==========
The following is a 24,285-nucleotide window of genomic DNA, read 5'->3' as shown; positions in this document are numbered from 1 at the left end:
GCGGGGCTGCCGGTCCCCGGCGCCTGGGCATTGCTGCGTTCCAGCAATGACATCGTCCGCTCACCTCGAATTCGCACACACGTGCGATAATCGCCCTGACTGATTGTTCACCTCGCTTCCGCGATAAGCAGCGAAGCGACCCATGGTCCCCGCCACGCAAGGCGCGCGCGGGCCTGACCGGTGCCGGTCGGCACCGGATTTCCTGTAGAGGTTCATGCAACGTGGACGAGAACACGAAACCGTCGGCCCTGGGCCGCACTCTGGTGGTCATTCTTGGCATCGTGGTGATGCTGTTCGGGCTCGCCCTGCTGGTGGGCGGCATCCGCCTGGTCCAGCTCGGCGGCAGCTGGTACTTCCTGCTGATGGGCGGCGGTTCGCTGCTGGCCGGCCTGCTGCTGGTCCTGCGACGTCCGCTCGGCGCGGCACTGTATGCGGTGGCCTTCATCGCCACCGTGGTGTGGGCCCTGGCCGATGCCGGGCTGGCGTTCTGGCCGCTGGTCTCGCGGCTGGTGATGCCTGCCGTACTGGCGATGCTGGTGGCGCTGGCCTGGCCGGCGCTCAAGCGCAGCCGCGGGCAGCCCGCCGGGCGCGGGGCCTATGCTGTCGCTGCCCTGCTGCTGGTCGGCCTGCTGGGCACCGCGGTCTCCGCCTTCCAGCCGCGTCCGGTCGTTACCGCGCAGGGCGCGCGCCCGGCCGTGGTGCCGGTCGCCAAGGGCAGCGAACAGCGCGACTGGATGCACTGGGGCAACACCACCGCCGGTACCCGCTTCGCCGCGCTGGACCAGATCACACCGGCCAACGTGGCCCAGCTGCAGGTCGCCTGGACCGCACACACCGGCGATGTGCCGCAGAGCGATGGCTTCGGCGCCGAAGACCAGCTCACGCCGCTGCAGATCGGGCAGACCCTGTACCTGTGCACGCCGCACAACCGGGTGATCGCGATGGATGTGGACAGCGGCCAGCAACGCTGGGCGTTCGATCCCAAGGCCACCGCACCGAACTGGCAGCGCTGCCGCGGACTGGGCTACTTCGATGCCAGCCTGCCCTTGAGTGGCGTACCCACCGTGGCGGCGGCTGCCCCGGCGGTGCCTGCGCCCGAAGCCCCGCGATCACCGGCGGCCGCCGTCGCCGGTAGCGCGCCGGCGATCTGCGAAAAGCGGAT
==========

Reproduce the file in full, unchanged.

The following is a 24,285-nucleotide window of genomic DNA, read 5'->3' as shown; positions in this document are numbered from 1 at the left end:
GCGGGGCTGCCGGTCCCCGGCGCCTGGGCATTGCTGCGTTCCAGCAATGACATCGTCCGCTCACCTCGAATTCGCACACACGTGCGATAATCGCCCTGACTGATTGTTCACCTCGCTTCCGCGATAAGCAGCGAAGCGACCCATGGTCCCCGCCACGCAAGGCGCGCGCGGGCCTGACCGGTGCCGGTCGGCACCGGATTTCCTGTAGAGGTTCATGCAACGTGGACGAGAACACGAAACCGTCGGCCCTGGGCCGCACTCTGGTGGTCATTCTTGGCATCGTGGTGATGCTGTTCGGGCTCGCCCTGCTGGTGGGCGGCATCCGCCTGGTCCAGCTCGGCGGCAGCTGGTACTTCCTGCTGATGGGCGGCGGTTCGCTGCTGGCCGGCCTGCTGCTGGTCCTGCGACGTCCGCTCGGCGCGGCACTGTATGCGGTGGCCTTCATCGCCACCGTGGTGTGGGCCCTGGCCGATGCCGGGCTGGCGTTCTGGCCGCTGGTCTCGCGGCTGGTGATGCCTGCCGTACTGGCGATGCTGGTGGCGCTGGCCTGGCCGGCGCTCAAGCGCAGCCGCGGGCAGCCCGCCGGGCGCGGGGCCTATGCTGTCGCTGCCCTGCTGCTGGTCGGCCTGCTGGGCACCGCGGTCTCCGCCTTCCAGCCGCGTCCGGTCGTTACCGCGCAGGGCGCGCGCCCGGCCGTGGTGCCGGTCGCCAAGGGCAGCGAACAGCGCGACTGGATGCACTGGGGCAACACCACCGCCGGTACCCGCTTCGCCGCGCTGGACCAGATCACACCGGCCAACGTGGCCCAGCTGCAGGTCGCCTGGACCGCACACACCGGCGATGTGCCGCAGAGCGATGGCTTCGGCGCCGAAGACCAGCTCACGCCGCTGCAGATCGGGCAGACCCTGTACCTGTGCACGCCGCACAACCGGGTGATCGCGATGGATGTGGACAGCGGCCAGCAACGCTGGGCGTTCGATCCCAAGGCCACCGCACCGAACTGGCAGCGCTGCCGCGGACTGGGCTACTTCGATGCCAGCCTGCCCTTGAGTGGCGTACCCACCGTGGCGGCGGCTGCCCCGGCGGTGCCTGCGCCCGAAGCCCCGCGATCACCGGCGGCCGCCGTCGCCGGTAGCGCGCCGGCGATCTGCGAAAAGCGGAT